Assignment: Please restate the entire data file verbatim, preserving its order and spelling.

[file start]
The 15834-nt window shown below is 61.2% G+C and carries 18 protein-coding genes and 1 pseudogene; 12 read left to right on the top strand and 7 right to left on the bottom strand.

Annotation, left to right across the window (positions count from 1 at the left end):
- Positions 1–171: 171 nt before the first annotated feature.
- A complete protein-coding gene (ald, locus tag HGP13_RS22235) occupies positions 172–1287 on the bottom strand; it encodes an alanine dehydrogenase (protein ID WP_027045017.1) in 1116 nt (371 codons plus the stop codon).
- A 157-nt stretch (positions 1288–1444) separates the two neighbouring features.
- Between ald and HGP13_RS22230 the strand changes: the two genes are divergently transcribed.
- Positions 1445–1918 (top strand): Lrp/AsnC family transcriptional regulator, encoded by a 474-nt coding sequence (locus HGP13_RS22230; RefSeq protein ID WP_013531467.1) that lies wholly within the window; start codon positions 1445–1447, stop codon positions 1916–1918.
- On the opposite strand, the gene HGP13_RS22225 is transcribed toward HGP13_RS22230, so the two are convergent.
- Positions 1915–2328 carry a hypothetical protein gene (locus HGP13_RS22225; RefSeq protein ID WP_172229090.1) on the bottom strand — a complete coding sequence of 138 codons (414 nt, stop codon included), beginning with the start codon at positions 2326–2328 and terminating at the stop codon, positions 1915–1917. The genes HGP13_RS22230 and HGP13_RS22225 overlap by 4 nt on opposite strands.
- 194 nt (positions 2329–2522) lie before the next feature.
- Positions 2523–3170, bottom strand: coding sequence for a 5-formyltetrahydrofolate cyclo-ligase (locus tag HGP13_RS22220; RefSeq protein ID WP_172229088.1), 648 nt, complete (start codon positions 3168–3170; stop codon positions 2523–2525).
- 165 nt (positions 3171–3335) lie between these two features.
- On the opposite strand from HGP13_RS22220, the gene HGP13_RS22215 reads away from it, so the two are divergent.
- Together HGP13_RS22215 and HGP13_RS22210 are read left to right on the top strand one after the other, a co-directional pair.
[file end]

The 15834-nt window shown below is 61.2% G+C and carries 18 protein-coding genes and 1 pseudogene; 12 read left to right on the top strand and 7 right to left on the bottom strand.

Annotation, left to right across the window (positions count from 1 at the left end):
- Positions 1–171: 171 nt before the first annotated feature.
- A complete protein-coding gene (ald, locus tag HGP13_RS22235) occupies positions 172–1287 on the bottom strand; it encodes an alanine dehydrogenase (protein ID WP_027045017.1) in 1116 nt (371 codons plus the stop codon).
- A 157-nt stretch (positions 1288–1444) separates the two neighbouring features.
- Between ald and HGP13_RS22230 the strand changes: the two genes are divergently transcribed.
- Positions 1445–1918 (top strand): Lrp/AsnC family transcriptional regulator, encoded by a 474-nt coding sequence (locus HGP13_RS22230; RefSeq protein ID WP_013531467.1) that lies wholly within the window; start codon positions 1445–1447, stop codon positions 1916–1918.
- On the opposite strand, the gene HGP13_RS22225 is transcribed toward HGP13_RS22230, so the two are convergent.
- Positions 1915–2328 carry a hypothetical protein gene (locus HGP13_RS22225; RefSeq protein ID WP_172229090.1) on the bottom strand — a complete coding sequence of 138 codons (414 nt, stop codon included), beginning with the start codon at positions 2326–2328 and terminating at the stop codon, positions 1915–1917. The genes HGP13_RS22230 and HGP13_RS22225 overlap by 4 nt on opposite strands.
- 194 nt (positions 2329–2522) lie before the next feature.
- Positions 2523–3170, bottom strand: coding sequence for a 5-formyltetrahydrofolate cyclo-ligase (locus tag HGP13_RS22220; RefSeq protein ID WP_172229088.1), 648 nt, complete (start codon positions 3168–3170; stop codon positions 2523–2525).
- 165 nt (positions 3171–3335) lie between these two features.
- On the opposite strand from HGP13_RS22220, the gene HGP13_RS22215 reads away from it, so the two are divergent.
- Together HGP13_RS22215 and HGP13_RS22210 are read left to right on the top strand one after the other, a co-directional pair.